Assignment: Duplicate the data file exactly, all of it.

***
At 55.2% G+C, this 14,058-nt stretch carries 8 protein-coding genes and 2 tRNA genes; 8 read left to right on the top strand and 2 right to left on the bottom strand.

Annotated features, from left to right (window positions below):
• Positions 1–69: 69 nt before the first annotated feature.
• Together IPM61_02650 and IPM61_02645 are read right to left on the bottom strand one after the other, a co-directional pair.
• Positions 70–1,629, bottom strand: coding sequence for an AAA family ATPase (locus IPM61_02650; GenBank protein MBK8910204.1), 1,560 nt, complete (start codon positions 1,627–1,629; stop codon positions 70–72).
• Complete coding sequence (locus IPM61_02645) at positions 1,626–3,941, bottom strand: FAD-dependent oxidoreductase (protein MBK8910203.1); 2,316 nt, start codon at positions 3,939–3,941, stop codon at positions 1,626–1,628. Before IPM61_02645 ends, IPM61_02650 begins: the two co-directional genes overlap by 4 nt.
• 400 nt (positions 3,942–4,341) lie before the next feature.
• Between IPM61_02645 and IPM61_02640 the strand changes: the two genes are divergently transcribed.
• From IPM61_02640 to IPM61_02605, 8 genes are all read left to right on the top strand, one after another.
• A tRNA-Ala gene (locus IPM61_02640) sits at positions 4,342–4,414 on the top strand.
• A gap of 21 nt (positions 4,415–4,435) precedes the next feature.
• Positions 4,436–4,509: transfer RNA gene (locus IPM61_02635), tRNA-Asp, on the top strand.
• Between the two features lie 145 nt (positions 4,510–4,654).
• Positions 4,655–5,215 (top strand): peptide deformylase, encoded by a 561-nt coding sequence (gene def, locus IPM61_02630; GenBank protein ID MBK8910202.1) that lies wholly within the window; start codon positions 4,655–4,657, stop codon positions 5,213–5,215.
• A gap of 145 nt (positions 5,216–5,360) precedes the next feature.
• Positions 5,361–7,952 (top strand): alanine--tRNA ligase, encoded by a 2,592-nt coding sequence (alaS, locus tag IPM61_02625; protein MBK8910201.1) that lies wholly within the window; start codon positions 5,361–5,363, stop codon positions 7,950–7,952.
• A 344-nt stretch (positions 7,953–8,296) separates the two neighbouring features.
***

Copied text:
At 55.2% G+C, this 14,058-nt stretch carries 8 protein-coding genes and 2 tRNA genes; 8 read left to right on the top strand and 2 right to left on the bottom strand.

Annotated features, from left to right (window positions below):
• Positions 1–69: 69 nt before the first annotated feature.
• Together IPM61_02650 and IPM61_02645 are read right to left on the bottom strand one after the other, a co-directional pair.
• Positions 70–1,629, bottom strand: coding sequence for an AAA family ATPase (locus IPM61_02650; GenBank protein MBK8910204.1), 1,560 nt, complete (start codon positions 1,627–1,629; stop codon positions 70–72).
• Complete coding sequence (locus IPM61_02645) at positions 1,626–3,941, bottom strand: FAD-dependent oxidoreductase (protein MBK8910203.1); 2,316 nt, start codon at positions 3,939–3,941, stop codon at positions 1,626–1,628. Before IPM61_02645 ends, IPM61_02650 begins: the two co-directional genes overlap by 4 nt.
• 400 nt (positions 3,942–4,341) lie before the next feature.
• Between IPM61_02645 and IPM61_02640 the strand changes: the two genes are divergently transcribed.
• From IPM61_02640 to IPM61_02605, 8 genes are all read left to right on the top strand, one after another.
• A tRNA-Ala gene (locus IPM61_02640) sits at positions 4,342–4,414 on the top strand.
• A gap of 21 nt (positions 4,415–4,435) precedes the next feature.
• Positions 4,436–4,509: transfer RNA gene (locus IPM61_02635), tRNA-Asp, on the top strand.
• Between the two features lie 145 nt (positions 4,510–4,654).
• Positions 4,655–5,215 (top strand): peptide deformylase, encoded by a 561-nt coding sequence (gene def, locus IPM61_02630; GenBank protein ID MBK8910202.1) that lies wholly within the window; start codon positions 4,655–4,657, stop codon positions 5,213–5,215.
• A gap of 145 nt (positions 5,216–5,360) precedes the next feature.
• Positions 5,361–7,952 (top strand): alanine--tRNA ligase, encoded by a 2,592-nt coding sequence (alaS, locus tag IPM61_02625; protein MBK8910201.1) that lies wholly within the window; start codon positions 5,361–5,363, stop codon positions 7,950–7,952.
• A 344-nt stretch (positions 7,953–8,296) separates the two neighbouring features.